To be clear, I absolutely adore Django Unchained. I think it’s among Quentin Tarantino’s best work. I have written a small handful of pieces that simultaneously sing its praises and defend it on my personal blog. However, I have recently placed a moratorium on such activities, due to the discourse taking such an ugly turn. Though I wholeheartedly disagree with Spike’s assessment of the film, and have taken him to task for it, the words of his detractors have caused me to wince.
I initially found Luther Campbell’s comments hilarious. When relaying the then breaking news to a friend of mine, I coukdnt stop laughing. Finally, someone was calling out Lee for what he was. However, I soon began to sober up. While I can certainly understand where Luke is coming from, he crossed a line.
Luke’s conflict with Spike stretches back well over 20 years. Spike had some rather unkind words for Luke and company while being interviewed by Fab 5 Freddy on YO! MTV Raps. Luke later responded with “I Ain’t Bullshittin’ III” from the 2 Live Crew’s 1991 album Sports Weekend: As Nasty as They Wanna Be, Pt. 2. Surprisingly, Campbell gave the filmmaker something of a pass, stating that the situation between them had been squashed.
Whatever common ground the two managed to find back then seems to have given way over the past couple of decades. Invoking House Negro/Field Negro imagery is nothing new for Campbell. He did the same thing back in 1992 during his beef with Kid ‘N Play. His sophomore solo album, I Got Shit on My Mind, contained the scathing diss track “Pussy Ass Kid and Hoe Ass Play (Payback is a Mutha Fucker).” In true Luke fashion, he closed the song with an extended and profane rant:
“Two house motherfuckin’ niggas. Do y’all niggas know what a house nigga is? A house nigga is a nigga who work in the house. Who cleans the master’s ass, who cleans behind the master, who wash the master’s ass. Y’all house niggas. I’m a field nigga, we field niggas here in Miami.”
Campbell is hardly alone in employing such terminology when engaging fellow Black folks in verbal combat. In recent years, brothers have become all too comfortable casting such aspersions at one another. As if calling each other “niggas” in mixed company wasn’t bad enough, other racial epithets and insults have been added to the mix. A quick glance at any messageboard catering to our community reveals that brothers are very quick to label a perceived sell-out as a “coon,” “Uncle Tom,” or “House Nigga.” Not only are we no longer shy about airing our dirty laundry in public, but we do so with vigor.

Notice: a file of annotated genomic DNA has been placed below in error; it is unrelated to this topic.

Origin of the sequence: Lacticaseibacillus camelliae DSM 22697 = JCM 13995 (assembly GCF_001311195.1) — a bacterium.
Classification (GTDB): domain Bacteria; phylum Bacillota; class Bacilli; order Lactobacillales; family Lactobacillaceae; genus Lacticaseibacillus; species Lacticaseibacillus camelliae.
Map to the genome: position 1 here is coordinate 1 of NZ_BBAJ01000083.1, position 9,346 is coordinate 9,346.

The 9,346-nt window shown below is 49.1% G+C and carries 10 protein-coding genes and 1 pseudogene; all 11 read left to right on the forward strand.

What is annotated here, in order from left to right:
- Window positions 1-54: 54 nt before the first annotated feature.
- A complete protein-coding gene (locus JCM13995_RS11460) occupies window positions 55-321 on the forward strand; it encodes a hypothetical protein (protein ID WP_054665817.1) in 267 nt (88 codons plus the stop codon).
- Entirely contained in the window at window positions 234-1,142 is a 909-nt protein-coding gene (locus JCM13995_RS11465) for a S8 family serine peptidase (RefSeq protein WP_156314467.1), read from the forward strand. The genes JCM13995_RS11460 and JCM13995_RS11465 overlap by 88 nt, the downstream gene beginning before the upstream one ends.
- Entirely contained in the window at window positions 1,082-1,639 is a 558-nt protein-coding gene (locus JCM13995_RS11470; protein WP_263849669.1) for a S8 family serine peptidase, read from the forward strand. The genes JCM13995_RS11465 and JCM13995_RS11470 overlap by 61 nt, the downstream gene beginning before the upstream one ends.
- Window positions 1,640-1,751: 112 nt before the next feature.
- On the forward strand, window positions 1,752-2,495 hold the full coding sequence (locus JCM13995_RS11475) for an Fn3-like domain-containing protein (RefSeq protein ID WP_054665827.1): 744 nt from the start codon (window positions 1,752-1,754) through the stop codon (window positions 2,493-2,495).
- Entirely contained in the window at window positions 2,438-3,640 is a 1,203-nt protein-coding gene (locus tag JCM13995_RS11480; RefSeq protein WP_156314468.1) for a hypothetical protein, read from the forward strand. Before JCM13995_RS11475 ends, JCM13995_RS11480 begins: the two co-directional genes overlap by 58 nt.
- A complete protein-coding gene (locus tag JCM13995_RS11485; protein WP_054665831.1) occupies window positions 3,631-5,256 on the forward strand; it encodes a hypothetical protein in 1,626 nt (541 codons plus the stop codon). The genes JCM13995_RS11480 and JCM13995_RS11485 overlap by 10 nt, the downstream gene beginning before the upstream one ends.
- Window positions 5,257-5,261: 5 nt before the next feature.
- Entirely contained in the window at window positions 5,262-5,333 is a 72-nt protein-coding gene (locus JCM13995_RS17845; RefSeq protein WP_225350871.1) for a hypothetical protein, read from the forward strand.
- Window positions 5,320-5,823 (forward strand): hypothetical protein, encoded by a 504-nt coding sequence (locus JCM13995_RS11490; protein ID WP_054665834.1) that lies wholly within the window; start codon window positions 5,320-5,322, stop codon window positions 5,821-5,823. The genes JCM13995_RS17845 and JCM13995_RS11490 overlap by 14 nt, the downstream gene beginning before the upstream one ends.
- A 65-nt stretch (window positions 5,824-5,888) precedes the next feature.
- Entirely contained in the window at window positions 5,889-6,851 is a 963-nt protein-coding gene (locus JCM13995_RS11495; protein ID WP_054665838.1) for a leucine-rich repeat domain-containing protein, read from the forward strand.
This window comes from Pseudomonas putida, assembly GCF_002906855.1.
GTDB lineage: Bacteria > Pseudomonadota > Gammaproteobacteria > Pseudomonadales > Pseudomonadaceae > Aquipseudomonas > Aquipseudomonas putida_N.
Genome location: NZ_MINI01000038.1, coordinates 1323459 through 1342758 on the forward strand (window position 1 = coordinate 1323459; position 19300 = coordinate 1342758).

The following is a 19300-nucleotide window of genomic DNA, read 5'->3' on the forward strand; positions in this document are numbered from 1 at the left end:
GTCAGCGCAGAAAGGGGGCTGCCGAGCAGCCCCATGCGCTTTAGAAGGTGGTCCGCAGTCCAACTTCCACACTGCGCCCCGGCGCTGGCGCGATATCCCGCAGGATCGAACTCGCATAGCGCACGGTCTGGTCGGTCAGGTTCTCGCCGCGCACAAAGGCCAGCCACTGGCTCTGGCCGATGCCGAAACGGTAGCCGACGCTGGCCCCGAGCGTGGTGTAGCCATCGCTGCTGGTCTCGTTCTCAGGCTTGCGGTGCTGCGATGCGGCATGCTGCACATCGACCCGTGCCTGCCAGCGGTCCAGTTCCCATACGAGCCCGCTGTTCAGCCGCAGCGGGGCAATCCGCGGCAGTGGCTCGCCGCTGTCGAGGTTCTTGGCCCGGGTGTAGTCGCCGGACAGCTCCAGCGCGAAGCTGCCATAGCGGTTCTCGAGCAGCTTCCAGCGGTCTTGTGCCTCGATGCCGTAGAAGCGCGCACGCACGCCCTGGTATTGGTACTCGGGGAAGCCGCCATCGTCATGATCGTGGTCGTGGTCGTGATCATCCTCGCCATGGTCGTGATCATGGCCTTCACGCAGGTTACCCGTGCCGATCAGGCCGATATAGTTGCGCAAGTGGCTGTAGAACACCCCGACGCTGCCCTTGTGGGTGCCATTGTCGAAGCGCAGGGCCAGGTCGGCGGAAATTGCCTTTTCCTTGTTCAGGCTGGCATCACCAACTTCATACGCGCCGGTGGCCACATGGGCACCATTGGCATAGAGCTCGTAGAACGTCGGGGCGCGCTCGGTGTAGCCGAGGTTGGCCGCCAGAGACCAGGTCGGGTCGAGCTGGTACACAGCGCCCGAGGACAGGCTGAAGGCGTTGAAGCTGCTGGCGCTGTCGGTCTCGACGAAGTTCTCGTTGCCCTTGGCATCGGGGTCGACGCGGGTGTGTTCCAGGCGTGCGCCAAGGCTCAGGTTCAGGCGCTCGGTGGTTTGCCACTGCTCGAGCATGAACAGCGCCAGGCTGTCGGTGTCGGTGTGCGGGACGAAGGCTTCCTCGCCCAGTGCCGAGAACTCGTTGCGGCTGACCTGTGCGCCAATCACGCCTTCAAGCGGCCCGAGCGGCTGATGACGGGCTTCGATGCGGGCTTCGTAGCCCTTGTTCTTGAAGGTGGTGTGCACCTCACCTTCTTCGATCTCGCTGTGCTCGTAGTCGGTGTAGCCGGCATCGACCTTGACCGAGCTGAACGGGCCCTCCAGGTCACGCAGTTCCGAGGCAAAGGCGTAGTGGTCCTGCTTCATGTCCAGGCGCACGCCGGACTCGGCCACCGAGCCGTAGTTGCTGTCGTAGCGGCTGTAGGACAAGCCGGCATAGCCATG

Interestingly, labeling another Black Person as an “Uncle Tom” in an attempt to accuse them of selling out is a misapplication of the term. It also betrays the ignorance of Harriet Beecher Stowe’s novel Uncle Tom’s Cabin, which helped to popularize the term as a popular insult. In Beecher’s story, it was the character of Sambo, and not Uncle Tom, who was the sell-out. Sambo was an overseer, and as such, complicit in the evil of American slavery.
Make no mistake about it, Spike Lee is surely insufferable. He’s arrogant and overly outspoken, and his relevance in the current era is questionable at best. I can see where both Dick Gregory and Luther Campbell are coming from, and I sympathize with their position on the matter. I too have grown weary of Spike’s antics. However, I cannot condone the nature of such infighting in its current form. To question another Blackman’s loyalty and/or love for his people is an insult of the highest order.
The war between the House Negro and Field Negro must end. We are one people, and as such, part of the same struggle. We should be able to disagree amongst ourselves without all this nonsense.